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An Illuminated Starburst Explodes and Punctures a Former Warehouse in Malaysia

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All images © Jun Ong, shared with permission

A follow-up to the massive, six-pointed star that pierced a concrete building back in 2015, a new site-specific work by Malaysian artist Jun Ong bores through a former warehouse in Kuala Lumpur. “STAR/KL” is an illuminated installation comprised of 111 LED beams in various sizes that burst outward in the open-air structure, impaling the chainlink fence, support columns, and facade of the Air Building at The Godown art center. Described as an “extraterrestrial light being,” the glowing public work performs a hypnotic dance of flashes and flickers each night with an accompanying sound component by Reza Othman, who’s part of the experimental electronic and jazz project RAO.

“STAR/KL” is up through March 26, 2022, although its light will fade gradually during the next few months until it extinguishes entirely. You can see more of the otherworldly piece and dive into Ong’s process on Instagram. You also might enjoy this radiant intervention by Ian Strange. (via designboom)

 

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tairar
151 days ago
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Dickbars Don’t Work

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Josh Clark, back in March:

Hey, please, under no circumstances should you pin social buttons to the top or bottom of mobile screens. In an effort to try to boost mobile use of share buttons, About.com experimented with fixing them to screen bottom and separately to screen top, so that the buttons were always visible when scrolling. While this did modestly increase share-button usage, it also caused overall session engagement to go down.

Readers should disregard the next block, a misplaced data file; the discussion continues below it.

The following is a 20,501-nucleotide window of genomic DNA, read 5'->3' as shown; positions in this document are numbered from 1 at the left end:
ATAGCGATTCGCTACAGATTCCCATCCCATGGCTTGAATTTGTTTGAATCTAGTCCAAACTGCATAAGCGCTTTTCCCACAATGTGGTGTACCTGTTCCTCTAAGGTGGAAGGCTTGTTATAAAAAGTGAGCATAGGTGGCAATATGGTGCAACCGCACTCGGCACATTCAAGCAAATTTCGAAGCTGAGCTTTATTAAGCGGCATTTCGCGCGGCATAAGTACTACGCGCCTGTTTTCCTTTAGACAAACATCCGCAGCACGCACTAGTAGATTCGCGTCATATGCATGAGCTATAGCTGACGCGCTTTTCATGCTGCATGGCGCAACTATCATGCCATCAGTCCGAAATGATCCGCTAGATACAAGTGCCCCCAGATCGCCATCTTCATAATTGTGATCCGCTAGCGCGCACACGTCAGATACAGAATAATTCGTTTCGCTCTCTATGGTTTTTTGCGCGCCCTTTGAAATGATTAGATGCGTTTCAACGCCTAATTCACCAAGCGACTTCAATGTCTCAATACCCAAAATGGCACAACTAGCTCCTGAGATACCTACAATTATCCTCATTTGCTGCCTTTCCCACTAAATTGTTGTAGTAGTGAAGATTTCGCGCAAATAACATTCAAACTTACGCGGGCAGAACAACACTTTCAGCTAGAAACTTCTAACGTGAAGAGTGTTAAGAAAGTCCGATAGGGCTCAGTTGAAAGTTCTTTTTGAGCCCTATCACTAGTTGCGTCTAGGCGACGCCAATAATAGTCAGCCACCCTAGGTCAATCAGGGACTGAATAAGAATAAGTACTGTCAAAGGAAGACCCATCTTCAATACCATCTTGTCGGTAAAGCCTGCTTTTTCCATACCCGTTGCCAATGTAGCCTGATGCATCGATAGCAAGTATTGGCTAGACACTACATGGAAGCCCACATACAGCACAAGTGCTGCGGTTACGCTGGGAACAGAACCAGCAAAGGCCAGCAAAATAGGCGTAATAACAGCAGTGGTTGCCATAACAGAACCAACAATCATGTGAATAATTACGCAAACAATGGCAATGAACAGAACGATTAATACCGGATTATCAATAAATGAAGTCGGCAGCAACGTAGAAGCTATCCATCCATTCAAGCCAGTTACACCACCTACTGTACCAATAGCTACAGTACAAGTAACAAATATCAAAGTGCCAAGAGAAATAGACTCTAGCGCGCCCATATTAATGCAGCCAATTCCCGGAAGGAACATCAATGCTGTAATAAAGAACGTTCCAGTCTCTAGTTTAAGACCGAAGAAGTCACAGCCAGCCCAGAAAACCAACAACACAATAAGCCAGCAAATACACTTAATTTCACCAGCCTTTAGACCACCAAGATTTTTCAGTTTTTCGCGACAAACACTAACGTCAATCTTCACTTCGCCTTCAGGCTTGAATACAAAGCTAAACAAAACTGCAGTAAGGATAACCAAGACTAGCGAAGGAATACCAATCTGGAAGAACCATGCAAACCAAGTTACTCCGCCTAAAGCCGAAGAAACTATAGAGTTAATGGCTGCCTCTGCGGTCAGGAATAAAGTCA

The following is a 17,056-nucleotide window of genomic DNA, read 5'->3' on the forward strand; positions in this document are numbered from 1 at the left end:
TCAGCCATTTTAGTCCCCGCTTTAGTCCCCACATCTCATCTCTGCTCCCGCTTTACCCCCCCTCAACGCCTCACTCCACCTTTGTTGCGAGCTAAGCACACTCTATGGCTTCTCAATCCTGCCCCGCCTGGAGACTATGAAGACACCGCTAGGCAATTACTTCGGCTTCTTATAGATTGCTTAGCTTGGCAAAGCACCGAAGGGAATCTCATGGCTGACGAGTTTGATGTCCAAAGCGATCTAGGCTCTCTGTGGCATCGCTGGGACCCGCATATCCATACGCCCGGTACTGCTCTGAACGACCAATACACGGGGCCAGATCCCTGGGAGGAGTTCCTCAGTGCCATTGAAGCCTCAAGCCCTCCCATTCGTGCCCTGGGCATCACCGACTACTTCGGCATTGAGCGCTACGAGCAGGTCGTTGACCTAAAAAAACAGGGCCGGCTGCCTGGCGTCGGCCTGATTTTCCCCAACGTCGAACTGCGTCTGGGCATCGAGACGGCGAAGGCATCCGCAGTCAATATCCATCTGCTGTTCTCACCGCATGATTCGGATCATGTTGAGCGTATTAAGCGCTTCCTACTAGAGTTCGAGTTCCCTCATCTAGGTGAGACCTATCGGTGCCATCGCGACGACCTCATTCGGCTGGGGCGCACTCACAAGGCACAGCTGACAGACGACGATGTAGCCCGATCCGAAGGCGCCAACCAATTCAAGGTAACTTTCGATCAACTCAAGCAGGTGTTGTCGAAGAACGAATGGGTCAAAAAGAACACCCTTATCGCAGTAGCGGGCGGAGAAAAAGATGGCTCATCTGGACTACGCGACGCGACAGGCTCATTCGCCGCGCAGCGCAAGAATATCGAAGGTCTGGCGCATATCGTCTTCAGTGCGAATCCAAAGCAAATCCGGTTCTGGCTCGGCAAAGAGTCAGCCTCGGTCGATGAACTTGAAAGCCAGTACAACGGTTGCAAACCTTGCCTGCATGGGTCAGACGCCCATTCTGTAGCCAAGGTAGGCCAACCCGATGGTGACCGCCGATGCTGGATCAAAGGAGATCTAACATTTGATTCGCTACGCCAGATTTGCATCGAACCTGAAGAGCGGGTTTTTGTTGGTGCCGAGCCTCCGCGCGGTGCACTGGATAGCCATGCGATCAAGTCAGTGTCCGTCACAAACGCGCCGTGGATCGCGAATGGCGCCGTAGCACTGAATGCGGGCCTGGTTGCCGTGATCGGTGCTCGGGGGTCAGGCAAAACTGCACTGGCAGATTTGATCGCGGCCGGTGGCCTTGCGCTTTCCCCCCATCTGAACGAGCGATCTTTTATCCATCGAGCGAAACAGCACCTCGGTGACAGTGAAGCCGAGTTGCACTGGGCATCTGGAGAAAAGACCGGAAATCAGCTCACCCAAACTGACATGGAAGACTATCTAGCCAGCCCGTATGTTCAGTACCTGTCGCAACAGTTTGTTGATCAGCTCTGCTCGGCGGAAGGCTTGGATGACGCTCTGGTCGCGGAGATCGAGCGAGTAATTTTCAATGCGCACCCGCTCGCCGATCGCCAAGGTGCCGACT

You read that right: adding a locked toolbar to the small-screen experience shortened sessions and reduced page views. The very small increase in share-button usage was far outweighed by reduced site usage. (I can’t explain why this is the case, but I’ve seen it elsewhere with locked toolbars, too. They chase small-screen users away.)

Read the whole article. First, Clark’s advice is based on actual results, not just opinion and hunches (like mine). Second, he doesn’t advise against ever showing custom sharing buttons — but he does say only to show them to visitors coming from social media referrals. And but even then, don’t put them in fixed position dickbars.

As for why dickbars actually decrease site usage, I think the answer is obvious: when people see user-hostile fixed position bars at the top and/or bottom of their display, especially on phones, they’re annoyed, and the easiest way to eliminate the annoyance is to close the fucking tab and move on to something that isn’t annoying.

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tairar
1789 days ago
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DaftDoki
1794 days ago
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I like the term dickbar and hope that it catches on.
Seattle

The neural network has really really bad ideas for paint names.

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source: http://lewisandquark.tumblr.com/post...
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tairar
1827 days ago
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What did Donald Trump do today?He advised the graduates of Liberty University th...

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What did Donald Trump do today?

He advised the graduates of Liberty University that “nothing is easier—or more pathetic—than being a critic, because they’re people that can’t get the job done.”